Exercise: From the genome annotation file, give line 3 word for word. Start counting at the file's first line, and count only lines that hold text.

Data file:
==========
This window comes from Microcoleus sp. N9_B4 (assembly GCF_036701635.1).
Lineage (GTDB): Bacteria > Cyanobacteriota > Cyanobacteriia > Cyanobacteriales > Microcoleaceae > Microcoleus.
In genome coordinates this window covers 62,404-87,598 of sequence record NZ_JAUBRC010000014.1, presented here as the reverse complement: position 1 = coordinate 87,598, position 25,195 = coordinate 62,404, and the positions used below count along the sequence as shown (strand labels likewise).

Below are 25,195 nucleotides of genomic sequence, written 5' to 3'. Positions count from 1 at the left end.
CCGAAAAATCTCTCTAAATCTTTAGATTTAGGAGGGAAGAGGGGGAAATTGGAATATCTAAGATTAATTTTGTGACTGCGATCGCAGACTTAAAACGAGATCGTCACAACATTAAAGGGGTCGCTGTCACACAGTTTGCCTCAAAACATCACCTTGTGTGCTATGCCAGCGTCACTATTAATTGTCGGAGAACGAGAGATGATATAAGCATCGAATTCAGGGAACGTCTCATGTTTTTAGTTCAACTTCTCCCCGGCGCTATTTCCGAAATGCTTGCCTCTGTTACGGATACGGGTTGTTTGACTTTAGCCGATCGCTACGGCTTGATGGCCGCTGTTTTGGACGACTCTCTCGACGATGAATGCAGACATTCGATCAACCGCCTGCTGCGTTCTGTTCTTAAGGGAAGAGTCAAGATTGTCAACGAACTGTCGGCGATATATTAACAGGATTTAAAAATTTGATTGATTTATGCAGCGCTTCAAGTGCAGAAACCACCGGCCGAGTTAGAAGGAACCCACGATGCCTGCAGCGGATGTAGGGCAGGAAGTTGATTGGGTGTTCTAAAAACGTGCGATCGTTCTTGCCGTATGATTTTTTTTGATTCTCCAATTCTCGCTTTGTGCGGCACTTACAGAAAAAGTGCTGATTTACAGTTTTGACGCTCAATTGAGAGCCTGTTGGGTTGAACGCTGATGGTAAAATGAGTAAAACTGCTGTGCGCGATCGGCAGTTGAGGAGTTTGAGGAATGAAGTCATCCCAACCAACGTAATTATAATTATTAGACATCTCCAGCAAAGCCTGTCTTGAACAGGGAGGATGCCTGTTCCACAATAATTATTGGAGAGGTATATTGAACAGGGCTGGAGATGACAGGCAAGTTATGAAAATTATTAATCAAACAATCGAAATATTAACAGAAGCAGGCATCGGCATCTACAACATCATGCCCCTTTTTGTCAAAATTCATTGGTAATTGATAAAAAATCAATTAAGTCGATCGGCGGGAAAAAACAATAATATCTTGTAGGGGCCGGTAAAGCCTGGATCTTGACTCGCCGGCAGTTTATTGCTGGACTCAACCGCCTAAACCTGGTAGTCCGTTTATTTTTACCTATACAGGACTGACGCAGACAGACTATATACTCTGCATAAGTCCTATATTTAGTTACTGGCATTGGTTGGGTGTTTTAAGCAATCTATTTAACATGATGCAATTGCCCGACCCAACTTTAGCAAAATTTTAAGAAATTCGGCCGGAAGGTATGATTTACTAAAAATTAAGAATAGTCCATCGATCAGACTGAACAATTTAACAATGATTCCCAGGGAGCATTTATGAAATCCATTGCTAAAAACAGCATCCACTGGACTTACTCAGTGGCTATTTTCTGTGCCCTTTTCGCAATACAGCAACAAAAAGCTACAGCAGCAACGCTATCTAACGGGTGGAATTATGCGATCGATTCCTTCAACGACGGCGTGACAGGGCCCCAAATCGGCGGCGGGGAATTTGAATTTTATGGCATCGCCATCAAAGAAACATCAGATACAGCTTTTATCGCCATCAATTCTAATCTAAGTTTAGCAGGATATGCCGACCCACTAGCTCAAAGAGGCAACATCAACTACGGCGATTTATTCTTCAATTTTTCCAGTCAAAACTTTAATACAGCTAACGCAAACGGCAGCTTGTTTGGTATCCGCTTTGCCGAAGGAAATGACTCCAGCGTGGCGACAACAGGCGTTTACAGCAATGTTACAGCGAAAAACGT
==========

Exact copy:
In genome coordinates this window covers 62,404-87,598 of sequence record NZ_JAUBRC010000014.1, presented here as the reverse complement: position 1 = coordinate 87,598, position 25,195 = coordinate 62,404, and the positions used below count along the sequence as shown (strand labels likewise).